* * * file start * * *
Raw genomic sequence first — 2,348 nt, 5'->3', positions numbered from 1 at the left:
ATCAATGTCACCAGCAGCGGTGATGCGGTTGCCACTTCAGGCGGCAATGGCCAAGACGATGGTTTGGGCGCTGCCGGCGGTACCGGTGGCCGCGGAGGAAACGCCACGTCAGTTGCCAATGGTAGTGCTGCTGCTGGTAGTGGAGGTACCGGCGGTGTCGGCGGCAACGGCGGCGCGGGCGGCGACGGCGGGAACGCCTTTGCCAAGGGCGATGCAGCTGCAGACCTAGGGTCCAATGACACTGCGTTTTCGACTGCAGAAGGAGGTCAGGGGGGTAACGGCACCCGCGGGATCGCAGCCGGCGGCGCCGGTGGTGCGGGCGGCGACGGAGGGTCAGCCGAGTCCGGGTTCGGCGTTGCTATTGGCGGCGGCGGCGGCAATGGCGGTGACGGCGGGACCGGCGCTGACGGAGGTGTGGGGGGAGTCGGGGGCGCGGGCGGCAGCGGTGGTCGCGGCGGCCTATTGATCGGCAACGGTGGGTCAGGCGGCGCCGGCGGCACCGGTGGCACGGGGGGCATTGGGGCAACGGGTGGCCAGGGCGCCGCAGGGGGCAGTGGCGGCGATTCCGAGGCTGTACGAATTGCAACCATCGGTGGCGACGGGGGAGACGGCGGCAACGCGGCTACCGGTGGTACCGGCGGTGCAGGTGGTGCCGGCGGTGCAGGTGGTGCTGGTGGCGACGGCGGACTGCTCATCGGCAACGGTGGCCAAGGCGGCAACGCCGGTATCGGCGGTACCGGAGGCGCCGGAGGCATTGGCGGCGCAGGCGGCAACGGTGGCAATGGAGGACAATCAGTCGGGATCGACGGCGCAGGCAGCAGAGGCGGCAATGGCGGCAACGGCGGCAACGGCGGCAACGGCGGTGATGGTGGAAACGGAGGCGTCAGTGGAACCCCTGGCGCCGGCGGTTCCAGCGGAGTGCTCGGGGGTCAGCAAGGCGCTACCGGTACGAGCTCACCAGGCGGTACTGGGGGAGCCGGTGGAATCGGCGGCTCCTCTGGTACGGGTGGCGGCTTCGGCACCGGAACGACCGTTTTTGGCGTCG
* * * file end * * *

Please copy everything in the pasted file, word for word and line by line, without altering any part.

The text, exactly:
Raw genomic sequence first — 2,348 nt, 5'->3', positions numbered from 1 at the left:
ATCAATGTCACCAGCAGCGGTGATGCGGTTGCCACTTCAGGCGGCAATGGCCAAGACGATGGTTTGGGCGCTGCCGGCGGTACCGGTGGCCGCGGAGGAAACGCCACGTCAGTTGCCAATGGTAGTGCTGCTGCTGGTAGTGGAGGTACCGGCGGTGTCGGCGGCAACGGCGGCGCGGGCGGCGACGGCGGGAACGCCTTTGCCAAGGGCGATGCAGCTGCAGACCTAGGGTCCAATGACACTGCGTTTTCGACTGCAGAAGGAGGTCAGGGGGGTAACGGCACCCGCGGGATCGCAGCCGGCGGCGCCGGTGGTGCGGGCGGCGACGGAGGGTCAGCCGAGTCCGGGTTCGGCGTTGCTATTGGCGGCGGCGGCGGCAATGGCGGTGACGGCGGGACCGGCGCTGACGGAGGTGTGGGGGGAGTCGGGGGCGCGGGCGGCAGCGGTGGTCGCGGCGGCCTATTGATCGGCAACGGTGGGTCAGGCGGCGCCGGCGGCACCGGTGGCACGGGGGGCATTGGGGCAACGGGTGGCCAGGGCGCCGCAGGGGGCAGTGGCGGCGATTCCGAGGCTGTACGAATTGCAACCATCGGTGGCGACGGGGGAGACGGCGGCAACGCGGCTACCGGTGGTACCGGCGGTGCAGGTGGTGCCGGCGGTGCAGGTGGTGCTGGTGGCGACGGCGGACTGCTCATCGGCAACGGTGGCCAAGGCGGCAACGCCGGTATCGGCGGTACCGGAGGCGCCGGAGGCATTGGCGGCGCAGGCGGCAACGGTGGCAATGGAGGACAATCAGTCGGGATCGACGGCGCAGGCAGCAGAGGCGGCAATGGCGGCAACGGCGGCAACGGCGGCAACGGCGGTGATGGTGGAAACGGAGGCGTCAGTGGAACCCCTGGCGCCGGCGGTTCCAGCGGAGTGCTCGGGGGTCAGCAAGGCGCTACCGGTACGAGCTCACCAGGCGGTACTGGGGGAGCCGGTGGAATCGGCGGCTCCTCTGGTACGGGTGGCGGCTTCGGCACCGGAACGACCGTTTTTGGCGTCG